That is correct, it is the P5xe. I'm not quite as ignorant as it may seem; I couldn't layout or interpret a tube or a solid state circuit if my life depended upon it but I do know what sounds good...I'm definitely not a technician so before I plug something new into my $6,700 Hovland (the very best preamp that I have owned in 30 years) I want to be positive that I am not missing something important...
You're right, variances in the 12AX7 (and all tubes in general) can make a huge difference in the quality of sound. I've tried several sets of Mullard's with varying success. The first set I tried was a definite improvement over the stock factory tubes; the second set of Mullards were terrible (very noisy after a few months and both sets came from UpScale Audio). I'm back to the stock tubes and they sound great.
I educate myself with my ear :), and through interactive mediums like Audiogon. If I like the way it sounds I go for it. The purpose of the exercise is to compare several external phono's to the Hovland's internal realizing that ultimately they all pass through the line stage. Next up is probably the Audio Research PH7. The new Ref 2 phono will follow. And then , a combo of the Ref 5 preamp with the Ref 2 phono. It will be interesting (for me at least) to hear how the Hovland compares to these other combos...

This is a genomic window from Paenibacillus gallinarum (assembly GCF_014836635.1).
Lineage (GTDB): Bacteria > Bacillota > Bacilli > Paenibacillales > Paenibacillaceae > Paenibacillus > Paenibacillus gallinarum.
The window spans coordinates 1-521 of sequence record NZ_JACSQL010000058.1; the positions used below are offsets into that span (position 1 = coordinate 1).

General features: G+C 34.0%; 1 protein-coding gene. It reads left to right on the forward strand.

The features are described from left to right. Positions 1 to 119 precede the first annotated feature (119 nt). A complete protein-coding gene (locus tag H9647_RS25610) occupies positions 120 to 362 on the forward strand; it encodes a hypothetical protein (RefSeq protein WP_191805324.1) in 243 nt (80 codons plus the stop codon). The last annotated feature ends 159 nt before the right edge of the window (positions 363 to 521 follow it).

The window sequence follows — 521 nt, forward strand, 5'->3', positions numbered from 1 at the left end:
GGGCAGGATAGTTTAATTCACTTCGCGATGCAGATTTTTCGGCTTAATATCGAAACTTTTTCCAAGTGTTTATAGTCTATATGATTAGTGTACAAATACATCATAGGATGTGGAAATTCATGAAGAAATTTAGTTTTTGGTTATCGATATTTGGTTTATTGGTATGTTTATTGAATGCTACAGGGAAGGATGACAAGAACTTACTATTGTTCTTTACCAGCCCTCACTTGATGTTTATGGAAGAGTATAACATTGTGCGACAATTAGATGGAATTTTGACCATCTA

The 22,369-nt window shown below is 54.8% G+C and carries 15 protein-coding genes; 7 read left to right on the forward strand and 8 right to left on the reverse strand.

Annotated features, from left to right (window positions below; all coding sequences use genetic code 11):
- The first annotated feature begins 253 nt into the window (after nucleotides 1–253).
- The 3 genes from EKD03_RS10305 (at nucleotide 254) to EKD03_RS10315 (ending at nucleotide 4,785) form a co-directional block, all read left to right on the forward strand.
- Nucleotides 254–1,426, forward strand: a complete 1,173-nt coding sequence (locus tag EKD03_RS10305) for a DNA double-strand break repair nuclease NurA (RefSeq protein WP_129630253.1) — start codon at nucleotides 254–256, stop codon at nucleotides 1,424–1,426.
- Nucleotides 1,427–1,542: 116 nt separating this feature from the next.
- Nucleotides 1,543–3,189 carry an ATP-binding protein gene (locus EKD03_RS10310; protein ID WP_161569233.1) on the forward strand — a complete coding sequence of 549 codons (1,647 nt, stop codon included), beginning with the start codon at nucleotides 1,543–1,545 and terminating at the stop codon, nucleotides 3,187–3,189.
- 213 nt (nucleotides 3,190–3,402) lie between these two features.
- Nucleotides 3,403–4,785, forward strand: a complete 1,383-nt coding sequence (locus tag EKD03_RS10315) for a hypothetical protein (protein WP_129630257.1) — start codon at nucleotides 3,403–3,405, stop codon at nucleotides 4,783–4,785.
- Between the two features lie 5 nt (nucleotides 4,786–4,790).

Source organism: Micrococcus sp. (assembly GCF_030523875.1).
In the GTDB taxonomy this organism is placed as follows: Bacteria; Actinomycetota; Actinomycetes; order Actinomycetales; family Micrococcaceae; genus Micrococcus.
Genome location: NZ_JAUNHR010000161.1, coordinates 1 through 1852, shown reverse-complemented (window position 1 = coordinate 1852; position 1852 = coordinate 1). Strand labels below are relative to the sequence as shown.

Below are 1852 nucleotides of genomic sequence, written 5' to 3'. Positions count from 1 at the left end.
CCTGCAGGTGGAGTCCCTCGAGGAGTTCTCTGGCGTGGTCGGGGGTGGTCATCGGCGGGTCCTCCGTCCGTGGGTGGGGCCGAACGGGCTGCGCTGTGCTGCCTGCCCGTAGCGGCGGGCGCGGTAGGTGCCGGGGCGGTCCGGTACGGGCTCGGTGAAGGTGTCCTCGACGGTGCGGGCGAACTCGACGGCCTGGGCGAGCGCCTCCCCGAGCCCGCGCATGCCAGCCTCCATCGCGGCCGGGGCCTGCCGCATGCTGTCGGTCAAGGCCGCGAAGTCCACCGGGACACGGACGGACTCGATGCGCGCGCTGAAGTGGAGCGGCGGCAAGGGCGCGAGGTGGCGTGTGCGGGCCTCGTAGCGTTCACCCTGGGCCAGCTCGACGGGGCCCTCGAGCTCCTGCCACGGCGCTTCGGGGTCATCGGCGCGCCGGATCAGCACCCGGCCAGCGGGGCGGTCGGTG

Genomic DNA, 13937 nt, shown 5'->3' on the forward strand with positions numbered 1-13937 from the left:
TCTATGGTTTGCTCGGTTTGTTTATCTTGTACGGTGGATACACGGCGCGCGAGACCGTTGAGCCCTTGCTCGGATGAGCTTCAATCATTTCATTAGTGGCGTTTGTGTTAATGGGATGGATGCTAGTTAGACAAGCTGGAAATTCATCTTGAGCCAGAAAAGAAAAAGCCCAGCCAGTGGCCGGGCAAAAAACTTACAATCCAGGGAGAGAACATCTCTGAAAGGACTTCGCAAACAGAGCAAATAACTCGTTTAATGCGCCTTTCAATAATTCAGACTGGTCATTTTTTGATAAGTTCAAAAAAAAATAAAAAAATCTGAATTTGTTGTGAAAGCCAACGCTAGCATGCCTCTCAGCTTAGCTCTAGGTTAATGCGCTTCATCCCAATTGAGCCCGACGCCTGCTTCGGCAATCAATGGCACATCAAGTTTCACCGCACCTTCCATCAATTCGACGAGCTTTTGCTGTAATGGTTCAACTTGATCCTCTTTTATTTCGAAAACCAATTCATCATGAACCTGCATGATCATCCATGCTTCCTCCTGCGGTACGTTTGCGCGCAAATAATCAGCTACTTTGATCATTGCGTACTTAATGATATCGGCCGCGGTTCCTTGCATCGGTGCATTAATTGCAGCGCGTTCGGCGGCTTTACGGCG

I did not mean to belittle you in any way. For many years, my audiophilia took the same path that you are on. I am just saying that in the long run you will benefit (i.e., save a lot of money) by acquiring some basic knowledge of the circuit's design. What I also meant to imply is that there are a plethora of cookie-cutter products out there that all in the end use the 12AX7 in some sort of single-ended topology. If you want to try something that is likely to have a "different" sonic character, you might want to investigate balanced phono stages or phono stages that use a different sort of input gain stage, etc, etc. Specifically, if the Audio Research and the Hovland utilize similar topologies, I would look elsewhere for variety, rather than to purchase the AR. This is no knock on the AR taken by itself.